SecondOrder

# SecondOrder - Solving Second Order Differential Equations...

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Solving Second Order Differential Equations Math 308 This Maple session contains examples that show how to solve certain second order constant coefficient differential equations in Maple. Also, at the end, the "subs" command is introduced. First, we solve the homogeneous equation y'' + 2y' + 5y = 0. We'll call the equation "eq1": > eq1 := diff(y(t),t,t) + 2*diff(y(t),t) + 5*y(t) = 0; := eq1 = + + ± ² ² ³ ´ µ µ 2 t 2 ( ) y t 2 ± ² ² ³ ´ µ µ t ( ) y t 5 ( ) y t 0 We use the "dsolve" command to solve the differential equation. In its basic form, this command takes two arguments. The first is the differential equation, and the second is the function to be found. We'll use the "rhs" command to save the actual solution in the variable "sol1": > sol1 := rhs(dsolve(eq1,y(t))); := sol1 + _C1 e ( ) - t ( ) sin 2 t _C2 e ( ) - t ( ) cos 2 t The two expressions _C1 and _C2 are Maple's "arbitrary constants". That was easy enough. How do we specify initial conditions? Consider the initial value problem y'' + 2y' + 5y = 0, y(0)=3, y'(0)=-5. We use the "dsolve" command again, but we now make a list of the equation and the initial conditions. The first initial condition, y(0) =3, is written in Maple just as it is here. However, to enter the initial value of y', we can not simply write y'(0)=-5. The single quote ' has a special meaning in Maple, and it is not a derivative. Instead, we use the "D" operator. The operator "D" is another way to specify the derivative of a function. The derivative y'(t) can be expressed in Maple as D(y)(t).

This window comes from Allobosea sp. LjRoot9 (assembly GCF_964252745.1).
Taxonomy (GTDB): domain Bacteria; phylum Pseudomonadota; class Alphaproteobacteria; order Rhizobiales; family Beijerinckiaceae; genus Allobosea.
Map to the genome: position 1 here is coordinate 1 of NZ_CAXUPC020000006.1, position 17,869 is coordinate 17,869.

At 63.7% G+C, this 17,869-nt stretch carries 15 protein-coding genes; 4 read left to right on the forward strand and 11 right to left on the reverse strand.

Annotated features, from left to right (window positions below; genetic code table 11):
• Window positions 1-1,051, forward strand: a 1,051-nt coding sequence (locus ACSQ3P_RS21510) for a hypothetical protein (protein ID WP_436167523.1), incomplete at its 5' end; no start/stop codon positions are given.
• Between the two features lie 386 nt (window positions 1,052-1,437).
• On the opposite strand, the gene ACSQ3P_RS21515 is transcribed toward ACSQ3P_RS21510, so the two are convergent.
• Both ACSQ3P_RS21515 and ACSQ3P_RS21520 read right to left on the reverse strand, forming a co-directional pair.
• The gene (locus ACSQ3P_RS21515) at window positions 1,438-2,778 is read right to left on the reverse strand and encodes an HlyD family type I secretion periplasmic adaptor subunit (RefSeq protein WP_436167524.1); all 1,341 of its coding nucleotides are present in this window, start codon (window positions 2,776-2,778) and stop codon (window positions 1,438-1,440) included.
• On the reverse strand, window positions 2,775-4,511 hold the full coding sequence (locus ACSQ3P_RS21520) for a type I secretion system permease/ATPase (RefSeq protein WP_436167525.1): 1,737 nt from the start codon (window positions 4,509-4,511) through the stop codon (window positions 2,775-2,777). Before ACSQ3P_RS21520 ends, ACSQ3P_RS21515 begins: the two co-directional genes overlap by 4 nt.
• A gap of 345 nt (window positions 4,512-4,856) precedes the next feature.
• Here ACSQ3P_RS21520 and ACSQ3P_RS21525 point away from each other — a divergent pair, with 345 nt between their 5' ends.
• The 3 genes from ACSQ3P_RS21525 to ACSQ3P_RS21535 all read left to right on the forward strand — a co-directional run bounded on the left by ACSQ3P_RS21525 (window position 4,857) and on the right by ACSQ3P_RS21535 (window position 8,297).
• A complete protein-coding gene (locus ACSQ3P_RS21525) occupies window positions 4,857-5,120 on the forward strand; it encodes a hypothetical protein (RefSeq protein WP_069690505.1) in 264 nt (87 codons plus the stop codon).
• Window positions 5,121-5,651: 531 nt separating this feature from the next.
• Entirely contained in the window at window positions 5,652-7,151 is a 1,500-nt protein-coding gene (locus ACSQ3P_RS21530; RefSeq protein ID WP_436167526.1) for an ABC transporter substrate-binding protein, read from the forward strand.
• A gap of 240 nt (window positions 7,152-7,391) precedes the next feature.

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## This note was uploaded on 02/11/2012 for the course MTH 141, 142, taught by Professor Mcallister during the Spring '08 term at SUNY Empire State.

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SecondOrder - Solving Second Order Differential Equations...

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